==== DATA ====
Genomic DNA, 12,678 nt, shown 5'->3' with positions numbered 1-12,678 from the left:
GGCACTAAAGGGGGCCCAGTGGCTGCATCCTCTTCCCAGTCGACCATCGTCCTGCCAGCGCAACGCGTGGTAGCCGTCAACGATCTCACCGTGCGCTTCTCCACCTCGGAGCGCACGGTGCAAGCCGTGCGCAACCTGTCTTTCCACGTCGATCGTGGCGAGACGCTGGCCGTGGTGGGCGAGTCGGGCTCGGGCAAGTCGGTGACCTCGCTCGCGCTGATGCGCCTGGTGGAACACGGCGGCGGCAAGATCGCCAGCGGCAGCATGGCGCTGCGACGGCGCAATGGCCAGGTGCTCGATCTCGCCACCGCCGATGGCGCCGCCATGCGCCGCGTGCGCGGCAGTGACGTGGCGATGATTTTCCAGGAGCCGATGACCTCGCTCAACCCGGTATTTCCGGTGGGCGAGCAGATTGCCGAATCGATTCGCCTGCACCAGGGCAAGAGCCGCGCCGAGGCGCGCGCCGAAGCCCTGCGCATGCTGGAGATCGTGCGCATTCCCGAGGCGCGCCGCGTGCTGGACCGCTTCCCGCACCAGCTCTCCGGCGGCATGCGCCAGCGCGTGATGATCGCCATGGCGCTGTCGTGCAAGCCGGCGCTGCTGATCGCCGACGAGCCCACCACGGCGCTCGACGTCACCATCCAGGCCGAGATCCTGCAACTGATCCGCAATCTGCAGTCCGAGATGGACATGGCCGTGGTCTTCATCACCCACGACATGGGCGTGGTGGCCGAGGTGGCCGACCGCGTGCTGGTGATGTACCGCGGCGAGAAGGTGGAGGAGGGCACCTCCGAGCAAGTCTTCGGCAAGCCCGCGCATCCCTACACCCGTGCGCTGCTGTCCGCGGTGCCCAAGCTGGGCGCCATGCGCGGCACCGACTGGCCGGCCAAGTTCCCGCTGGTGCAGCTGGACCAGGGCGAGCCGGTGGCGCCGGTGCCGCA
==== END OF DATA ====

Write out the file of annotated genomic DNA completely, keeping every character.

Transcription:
Genomic DNA, 12,678 nt, shown 5'->3' with positions numbered 1-12,678 from the left:
GGCACTAAAGGGGGCCCAGTGGCTGCATCCTCTTCCCAGTCGACCATCGTCCTGCCAGCGCAACGCGTGGTAGCCGTCAACGATCTCACCGTGCGCTTCTCCACCTCGGAGCGCACGGTGCAAGCCGTGCGCAACCTGTCTTTCCACGTCGATCGTGGCGAGACGCTGGCCGTGGTGGGCGAGTCGGGCTCGGGCAAGTCGGTGACCTCGCTCGCGCTGATGCGCCTGGTGGAACACGGCGGCGGCAAGATCGCCAGCGGCAGCATGGCGCTGCGACGGCGCAATGGCCAGGTGCTCGATCTCGCCACCGCCGATGGCGCCGCCATGCGCCGCGTGCGCGGCAGTGACGTGGCGATGATTTTCCAGGAGCCGATGACCTCGCTCAACCCGGTATTTCCGGTGGGCGAGCAGATTGCCGAATCGATTCGCCTGCACCAGGGCAAGAGCCGCGCCGAGGCGCGCGCCGAAGCCCTGCGCATGCTGGAGATCGTGCGCATTCCCGAGGCGCGCCGCGTGCTGGACCGCTTCCCGCACCAGCTCTCCGGCGGCATGCGCCAGCGCGTGATGATCGCCATGGCGCTGTCGTGCAAGCCGGCGCTGCTGATCGCCGACGAGCCCACCACGGCGCTCGACGTCACCATCCAGGCCGAGATCCTGCAACTGATCCGCAATCTGCAGTCCGAGATGGACATGGCCGTGGTCTTCATCACCCACGACATGGGCGTGGTGGCCGAGGTGGCCGACCGCGTGCTGGTGATGTACCGCGGCGAGAAGGTGGAGGAGGGCACCTCCGAGCAAGTCTTCGGCAAGCCCGCGCATCCCTACACCCGTGCGCTGCTGTCCGCGGTGCCCAAGCTGGGCGCCATGCGCGGCACCGACTGGCCGGCCAAGTTCCCGCTGGTGCAGCTGGACCAGGGCGAGCCGGTGGCGCCGGTGCCGCA